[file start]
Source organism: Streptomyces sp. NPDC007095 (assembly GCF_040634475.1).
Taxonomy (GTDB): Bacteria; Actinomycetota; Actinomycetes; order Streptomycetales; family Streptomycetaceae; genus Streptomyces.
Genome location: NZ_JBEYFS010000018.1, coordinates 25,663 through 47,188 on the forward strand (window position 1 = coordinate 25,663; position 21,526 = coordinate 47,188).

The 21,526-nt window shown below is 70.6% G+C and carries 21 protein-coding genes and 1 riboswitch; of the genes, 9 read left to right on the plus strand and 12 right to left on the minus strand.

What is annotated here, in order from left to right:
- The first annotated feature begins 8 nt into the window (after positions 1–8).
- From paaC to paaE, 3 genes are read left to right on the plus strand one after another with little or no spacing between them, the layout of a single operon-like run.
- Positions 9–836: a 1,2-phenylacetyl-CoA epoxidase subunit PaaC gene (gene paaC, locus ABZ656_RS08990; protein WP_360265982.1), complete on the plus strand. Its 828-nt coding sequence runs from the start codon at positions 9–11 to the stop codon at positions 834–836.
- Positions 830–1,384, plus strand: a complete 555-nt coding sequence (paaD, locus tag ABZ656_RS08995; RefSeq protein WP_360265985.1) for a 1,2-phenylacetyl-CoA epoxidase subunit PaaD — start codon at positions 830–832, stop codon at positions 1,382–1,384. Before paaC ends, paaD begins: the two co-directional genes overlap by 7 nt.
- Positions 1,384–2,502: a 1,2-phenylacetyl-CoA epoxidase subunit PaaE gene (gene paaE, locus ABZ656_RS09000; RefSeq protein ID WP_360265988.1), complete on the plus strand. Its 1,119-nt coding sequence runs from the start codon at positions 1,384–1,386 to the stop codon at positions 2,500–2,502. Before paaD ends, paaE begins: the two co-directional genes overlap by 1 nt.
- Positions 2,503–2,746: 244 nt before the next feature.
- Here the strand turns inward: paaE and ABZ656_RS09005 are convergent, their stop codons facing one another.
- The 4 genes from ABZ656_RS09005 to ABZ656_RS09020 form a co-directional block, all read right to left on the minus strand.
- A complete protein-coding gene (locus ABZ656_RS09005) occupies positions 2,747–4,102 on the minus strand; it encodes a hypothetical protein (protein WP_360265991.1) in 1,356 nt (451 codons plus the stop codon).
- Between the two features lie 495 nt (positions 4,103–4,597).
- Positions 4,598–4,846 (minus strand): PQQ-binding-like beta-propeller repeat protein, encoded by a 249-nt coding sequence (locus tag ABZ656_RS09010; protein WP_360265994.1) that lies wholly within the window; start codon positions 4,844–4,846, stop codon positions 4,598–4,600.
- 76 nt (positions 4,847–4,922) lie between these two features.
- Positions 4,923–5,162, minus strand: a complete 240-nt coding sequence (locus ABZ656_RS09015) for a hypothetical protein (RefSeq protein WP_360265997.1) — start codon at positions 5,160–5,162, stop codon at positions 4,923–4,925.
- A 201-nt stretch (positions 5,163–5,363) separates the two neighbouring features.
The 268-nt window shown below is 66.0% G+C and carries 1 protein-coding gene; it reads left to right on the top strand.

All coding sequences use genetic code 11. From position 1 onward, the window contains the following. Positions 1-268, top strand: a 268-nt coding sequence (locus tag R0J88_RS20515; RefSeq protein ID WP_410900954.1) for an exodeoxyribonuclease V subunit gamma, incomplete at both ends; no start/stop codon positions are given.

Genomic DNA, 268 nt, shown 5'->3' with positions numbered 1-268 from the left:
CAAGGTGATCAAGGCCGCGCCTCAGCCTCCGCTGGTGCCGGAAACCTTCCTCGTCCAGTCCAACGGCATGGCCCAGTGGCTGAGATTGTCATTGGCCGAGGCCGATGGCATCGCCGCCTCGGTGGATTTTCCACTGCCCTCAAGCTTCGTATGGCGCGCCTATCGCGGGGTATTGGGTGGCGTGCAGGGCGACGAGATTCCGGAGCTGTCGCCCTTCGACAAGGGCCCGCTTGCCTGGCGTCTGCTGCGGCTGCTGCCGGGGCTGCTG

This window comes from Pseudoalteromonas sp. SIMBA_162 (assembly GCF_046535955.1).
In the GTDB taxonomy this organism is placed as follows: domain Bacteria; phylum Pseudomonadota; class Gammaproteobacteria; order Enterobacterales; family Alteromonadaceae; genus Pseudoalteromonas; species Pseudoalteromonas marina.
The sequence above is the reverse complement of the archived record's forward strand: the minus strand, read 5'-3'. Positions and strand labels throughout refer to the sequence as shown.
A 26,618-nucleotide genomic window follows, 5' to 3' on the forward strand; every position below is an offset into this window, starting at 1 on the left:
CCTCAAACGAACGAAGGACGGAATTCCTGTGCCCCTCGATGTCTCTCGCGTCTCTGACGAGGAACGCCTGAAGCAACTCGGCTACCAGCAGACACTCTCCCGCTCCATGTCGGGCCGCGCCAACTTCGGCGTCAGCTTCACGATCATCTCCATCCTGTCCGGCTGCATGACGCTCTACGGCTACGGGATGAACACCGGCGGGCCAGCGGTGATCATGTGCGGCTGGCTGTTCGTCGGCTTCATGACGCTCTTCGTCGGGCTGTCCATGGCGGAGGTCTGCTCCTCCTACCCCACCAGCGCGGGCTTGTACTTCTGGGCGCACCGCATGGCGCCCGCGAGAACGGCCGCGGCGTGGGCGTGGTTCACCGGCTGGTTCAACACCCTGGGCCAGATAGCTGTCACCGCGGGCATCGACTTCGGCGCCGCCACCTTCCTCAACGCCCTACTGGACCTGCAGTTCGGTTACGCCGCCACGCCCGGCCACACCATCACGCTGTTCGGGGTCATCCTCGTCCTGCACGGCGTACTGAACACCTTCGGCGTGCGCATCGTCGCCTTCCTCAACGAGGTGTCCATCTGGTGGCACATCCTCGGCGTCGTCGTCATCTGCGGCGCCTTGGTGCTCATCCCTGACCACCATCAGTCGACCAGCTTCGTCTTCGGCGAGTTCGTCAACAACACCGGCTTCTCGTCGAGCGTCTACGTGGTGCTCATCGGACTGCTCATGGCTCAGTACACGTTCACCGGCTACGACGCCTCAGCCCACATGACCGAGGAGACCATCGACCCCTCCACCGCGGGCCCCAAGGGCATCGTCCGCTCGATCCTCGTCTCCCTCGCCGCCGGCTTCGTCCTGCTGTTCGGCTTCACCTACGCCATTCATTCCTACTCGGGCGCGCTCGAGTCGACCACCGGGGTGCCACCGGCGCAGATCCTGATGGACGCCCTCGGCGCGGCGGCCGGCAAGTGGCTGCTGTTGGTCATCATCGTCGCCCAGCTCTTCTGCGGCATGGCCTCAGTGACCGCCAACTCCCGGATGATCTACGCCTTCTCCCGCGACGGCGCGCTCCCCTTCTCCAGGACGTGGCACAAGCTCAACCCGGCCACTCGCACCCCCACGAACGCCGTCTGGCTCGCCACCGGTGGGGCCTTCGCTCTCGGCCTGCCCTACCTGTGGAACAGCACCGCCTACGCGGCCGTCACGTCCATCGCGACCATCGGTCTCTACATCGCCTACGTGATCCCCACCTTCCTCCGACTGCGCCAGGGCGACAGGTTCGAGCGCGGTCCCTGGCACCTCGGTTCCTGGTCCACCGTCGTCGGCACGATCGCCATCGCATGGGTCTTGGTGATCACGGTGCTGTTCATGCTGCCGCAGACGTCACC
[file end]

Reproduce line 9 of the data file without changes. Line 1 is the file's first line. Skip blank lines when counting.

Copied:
- Positions 830–1,384, plus strand: a complete 555-nt coding sequence (paaD, locus tag ABZ656_RS08995; RefSeq protein WP_360265985.1) for a 1,2-phenylacetyl-CoA epoxidase subunit PaaD — start codon at positions 830–832, stop codon at positions 1,382–1,384. Before paaC ends, paaD begins: the two co-directional genes overlap by 7 nt.